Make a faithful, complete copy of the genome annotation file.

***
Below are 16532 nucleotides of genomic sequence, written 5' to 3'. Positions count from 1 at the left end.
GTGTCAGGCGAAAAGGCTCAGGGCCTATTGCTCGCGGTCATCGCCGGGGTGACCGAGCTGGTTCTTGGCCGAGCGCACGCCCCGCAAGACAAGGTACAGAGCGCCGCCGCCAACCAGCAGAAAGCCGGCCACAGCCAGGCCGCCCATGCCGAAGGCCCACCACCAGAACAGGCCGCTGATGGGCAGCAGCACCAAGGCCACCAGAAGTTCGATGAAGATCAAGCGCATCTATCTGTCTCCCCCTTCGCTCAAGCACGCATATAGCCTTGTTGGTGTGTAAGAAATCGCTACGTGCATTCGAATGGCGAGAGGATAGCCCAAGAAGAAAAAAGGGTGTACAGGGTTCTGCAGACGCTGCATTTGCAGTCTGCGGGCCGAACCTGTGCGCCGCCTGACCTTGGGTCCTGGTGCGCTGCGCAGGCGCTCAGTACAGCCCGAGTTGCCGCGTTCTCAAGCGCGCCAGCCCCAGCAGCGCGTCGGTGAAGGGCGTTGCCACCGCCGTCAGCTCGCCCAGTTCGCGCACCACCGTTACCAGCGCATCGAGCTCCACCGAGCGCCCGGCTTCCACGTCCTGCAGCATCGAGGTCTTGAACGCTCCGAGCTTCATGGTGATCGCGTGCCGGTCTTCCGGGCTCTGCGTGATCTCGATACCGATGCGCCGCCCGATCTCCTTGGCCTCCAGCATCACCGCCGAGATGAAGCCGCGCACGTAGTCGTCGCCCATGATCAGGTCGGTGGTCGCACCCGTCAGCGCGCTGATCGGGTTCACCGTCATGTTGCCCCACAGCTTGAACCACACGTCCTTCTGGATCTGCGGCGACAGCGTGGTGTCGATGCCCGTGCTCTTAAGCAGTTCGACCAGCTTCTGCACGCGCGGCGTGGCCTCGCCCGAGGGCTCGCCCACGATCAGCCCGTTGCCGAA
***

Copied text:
Below are 16532 nucleotides of genomic sequence, written 5' to 3'. Positions count from 1 at the left end.
GTGTCAGGCGAAAAGGCTCAGGGCCTATTGCTCGCGGTCATCGCCGGGGTGACCGAGCTGGTTCTTGGCCGAGCGCACGCCCCGCAAGACAAGGTACAGAGCGCCGCCGCCAACCAGCAGAAAGCCGGCCACAGCCAGGCCGCCCATGCCGAAGGCCCACCACCAGAACAGGCCGCTGATGGGCAGCAGCACCAAGGCCACCAGAAGTTCGATGAAGATCAAGCGCATCTATCTGTCTCCCCCTTCGCTCAAGCACGCATATAGCCTTGTTGGTGTGTAAGAAATCGCTACGTGCATTCGAATGGCGAGAGGATAGCCCAAGAAGAAAAAAGGGTGTACAGGGTTCTGCAGACGCTGCATTTGCAGTCTGCGGGCCGAACCTGTGCGCCGCCTGACCTTGGGTCCTGGTGCGCTGCGCAGGCGCTCAGTACAGCCCGAGTTGCCGCGTTCTCAAGCGCGCCAGCCCCAGCAGCGCGTCGGTGAAGGGCGTTGCCACCGCCGTCAGCTCGCCCAGTTCGCGCACCACCGTTACCAGCGCATCGAGCTCCACCGAGCGCCCGGCTTCCACGTCCTGCAGCATCGAGGTCTTGAACGCTCCGAGCTTCATGGTGATCGCGTGCCGGTCTTCCGGGCTCTGCGTGATCTCGATACCGATGCGCCGCCCGATCTCCTTGGCCTCCAGCATCACCGCCGAGATGAAGCCGCGCACGTAGTCGTCGCCCATGATCAGGTCGGTGGTCGCACCCGTCAGCGCGCTGATCGGGTTCACCGTCATGTTGCCCCACAGCTTGAACCACACGTCCTTCTGGATCTGCGGCGACAGCGTGGTGTCGATGCCCGTGCTCTTAAGCAGTTCGACCAGCTTCTGCACGCGCGGCGTGGCCTCGCCCGAGGGCTCGCCCACGATCAGCCCGTTGCCGAA